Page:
Background: Social determinants of health (SDH) are known to negatively influence medical outcomes and are prevalent among people with diabetes, but systematic screening and use in routine diabetes care remains limited.
Methods: We used quality improvement methodology to pilot a SDH screening protocol in our diabetes center in an underserved community, and included new adult diabetes patients of 2 providers from October to December 2019. We used a standardized SDH screen offered by the EPIC electronic health record system, which included 10 questions on transportation issues, food security, affordability of medication, housing stability, personal safety, and financial strain, among others. We performed iterative tests of the algorithm to improve reliability. Completion of the screen and responses were tracked electronically. Feasibility and acceptability were assessed with brief interviews of clinic staff and patients after each screen cycle.
Results: Following implementation of the SDH screen protocol, 50 out of 53 (94%) eligible patients were screened (mean age 30, 53% female, 72% Medicaid). Patients who did not complete screens refused due to privacy concerns or were unable to respond due to developmental delay. One-third of patients (n= 17, 32%) reported at least 1 SDH. The most common SDH noted were lack of transportation to visits and food insecurity. Participants who reported SDH and desired assistance were referred to a care coordinator trained to address social needs. In brief post-screen interviews, staff and patients alike expressed high feasibility and acceptability of the SDH screen.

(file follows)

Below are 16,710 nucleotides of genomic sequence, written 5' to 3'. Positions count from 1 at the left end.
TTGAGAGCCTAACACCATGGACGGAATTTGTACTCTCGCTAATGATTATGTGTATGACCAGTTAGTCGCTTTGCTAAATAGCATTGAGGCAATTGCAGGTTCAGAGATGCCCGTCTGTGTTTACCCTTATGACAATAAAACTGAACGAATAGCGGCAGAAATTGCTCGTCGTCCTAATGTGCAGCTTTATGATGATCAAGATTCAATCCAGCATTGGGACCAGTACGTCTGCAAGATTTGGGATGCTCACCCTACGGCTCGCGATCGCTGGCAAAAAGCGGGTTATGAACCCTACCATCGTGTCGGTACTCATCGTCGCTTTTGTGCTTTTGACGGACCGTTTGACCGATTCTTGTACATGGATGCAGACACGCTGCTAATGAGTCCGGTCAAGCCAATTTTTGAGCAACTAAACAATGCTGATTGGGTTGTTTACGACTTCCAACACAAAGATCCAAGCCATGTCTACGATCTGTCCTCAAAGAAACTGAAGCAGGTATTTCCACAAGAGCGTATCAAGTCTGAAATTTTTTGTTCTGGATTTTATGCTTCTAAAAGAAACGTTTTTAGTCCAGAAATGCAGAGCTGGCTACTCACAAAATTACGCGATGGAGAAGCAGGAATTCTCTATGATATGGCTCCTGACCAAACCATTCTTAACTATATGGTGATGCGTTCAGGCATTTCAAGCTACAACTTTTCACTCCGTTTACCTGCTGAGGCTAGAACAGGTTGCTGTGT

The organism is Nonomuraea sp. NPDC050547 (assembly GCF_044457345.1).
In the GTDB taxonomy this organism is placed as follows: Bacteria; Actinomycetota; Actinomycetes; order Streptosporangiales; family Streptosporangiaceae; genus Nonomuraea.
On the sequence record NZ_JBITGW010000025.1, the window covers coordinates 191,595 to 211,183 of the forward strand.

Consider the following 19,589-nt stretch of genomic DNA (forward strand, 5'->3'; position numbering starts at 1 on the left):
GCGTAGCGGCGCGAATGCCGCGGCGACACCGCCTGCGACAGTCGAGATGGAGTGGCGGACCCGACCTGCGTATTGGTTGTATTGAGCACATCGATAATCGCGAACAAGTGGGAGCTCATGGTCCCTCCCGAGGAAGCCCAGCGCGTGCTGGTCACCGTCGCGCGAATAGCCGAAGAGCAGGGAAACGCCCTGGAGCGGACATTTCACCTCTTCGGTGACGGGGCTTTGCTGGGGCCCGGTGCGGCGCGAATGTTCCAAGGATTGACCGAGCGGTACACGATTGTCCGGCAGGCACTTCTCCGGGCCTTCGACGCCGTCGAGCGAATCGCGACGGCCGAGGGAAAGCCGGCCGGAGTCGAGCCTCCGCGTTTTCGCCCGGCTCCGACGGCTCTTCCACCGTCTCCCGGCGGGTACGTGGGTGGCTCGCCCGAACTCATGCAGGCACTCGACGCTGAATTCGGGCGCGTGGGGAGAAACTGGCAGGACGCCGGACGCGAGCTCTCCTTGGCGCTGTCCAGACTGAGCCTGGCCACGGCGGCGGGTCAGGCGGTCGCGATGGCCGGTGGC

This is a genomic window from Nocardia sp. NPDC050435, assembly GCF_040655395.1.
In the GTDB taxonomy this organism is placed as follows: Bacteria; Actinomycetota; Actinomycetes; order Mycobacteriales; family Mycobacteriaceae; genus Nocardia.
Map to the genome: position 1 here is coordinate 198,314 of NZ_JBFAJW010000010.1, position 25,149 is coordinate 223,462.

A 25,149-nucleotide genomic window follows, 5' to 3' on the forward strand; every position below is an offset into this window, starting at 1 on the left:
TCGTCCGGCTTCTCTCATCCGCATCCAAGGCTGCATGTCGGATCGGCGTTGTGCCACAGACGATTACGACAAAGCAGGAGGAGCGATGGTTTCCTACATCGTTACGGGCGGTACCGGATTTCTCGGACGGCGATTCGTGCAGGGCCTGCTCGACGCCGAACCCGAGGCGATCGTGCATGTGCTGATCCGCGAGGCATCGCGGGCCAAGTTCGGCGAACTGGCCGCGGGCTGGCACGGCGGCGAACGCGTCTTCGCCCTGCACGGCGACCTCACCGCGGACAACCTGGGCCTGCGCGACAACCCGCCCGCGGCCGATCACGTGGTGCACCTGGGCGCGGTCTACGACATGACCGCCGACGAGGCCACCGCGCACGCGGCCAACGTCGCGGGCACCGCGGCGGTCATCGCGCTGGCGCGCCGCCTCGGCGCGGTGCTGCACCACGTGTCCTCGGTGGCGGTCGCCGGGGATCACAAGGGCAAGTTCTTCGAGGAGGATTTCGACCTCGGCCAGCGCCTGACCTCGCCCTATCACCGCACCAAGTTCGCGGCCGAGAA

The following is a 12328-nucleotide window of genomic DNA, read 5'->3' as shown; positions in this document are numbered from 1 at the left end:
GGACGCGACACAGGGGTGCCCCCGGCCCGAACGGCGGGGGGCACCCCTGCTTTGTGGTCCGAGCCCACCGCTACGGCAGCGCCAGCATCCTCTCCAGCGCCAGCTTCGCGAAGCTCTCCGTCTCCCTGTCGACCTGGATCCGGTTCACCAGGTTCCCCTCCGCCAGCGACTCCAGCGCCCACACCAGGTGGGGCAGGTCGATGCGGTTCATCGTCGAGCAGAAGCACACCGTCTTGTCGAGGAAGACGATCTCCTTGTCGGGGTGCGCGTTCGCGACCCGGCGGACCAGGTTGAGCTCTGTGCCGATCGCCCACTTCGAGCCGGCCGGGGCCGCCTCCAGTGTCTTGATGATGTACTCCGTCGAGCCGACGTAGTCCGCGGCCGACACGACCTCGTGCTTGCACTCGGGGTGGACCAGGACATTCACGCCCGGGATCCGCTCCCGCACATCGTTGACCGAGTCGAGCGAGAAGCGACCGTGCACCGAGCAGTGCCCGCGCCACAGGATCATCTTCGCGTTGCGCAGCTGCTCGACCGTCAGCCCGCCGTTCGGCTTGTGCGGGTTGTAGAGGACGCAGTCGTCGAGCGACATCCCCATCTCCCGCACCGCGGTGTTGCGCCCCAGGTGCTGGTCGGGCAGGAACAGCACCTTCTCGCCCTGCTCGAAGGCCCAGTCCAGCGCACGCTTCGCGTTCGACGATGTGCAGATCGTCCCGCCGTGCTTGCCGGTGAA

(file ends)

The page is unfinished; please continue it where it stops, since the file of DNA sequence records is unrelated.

Conclusions: Screening for SDH is important, uncovering social needs that are relevant and impactful for diabetes outcomes, while still maintaining high staff and patient acceptability. Given potential for linkage to future payment, SDH screening should be incorporated into routine diabetes care.
A. Manavalan: None. D. Lee: None. A. Jang: None. S. Agarwal: None.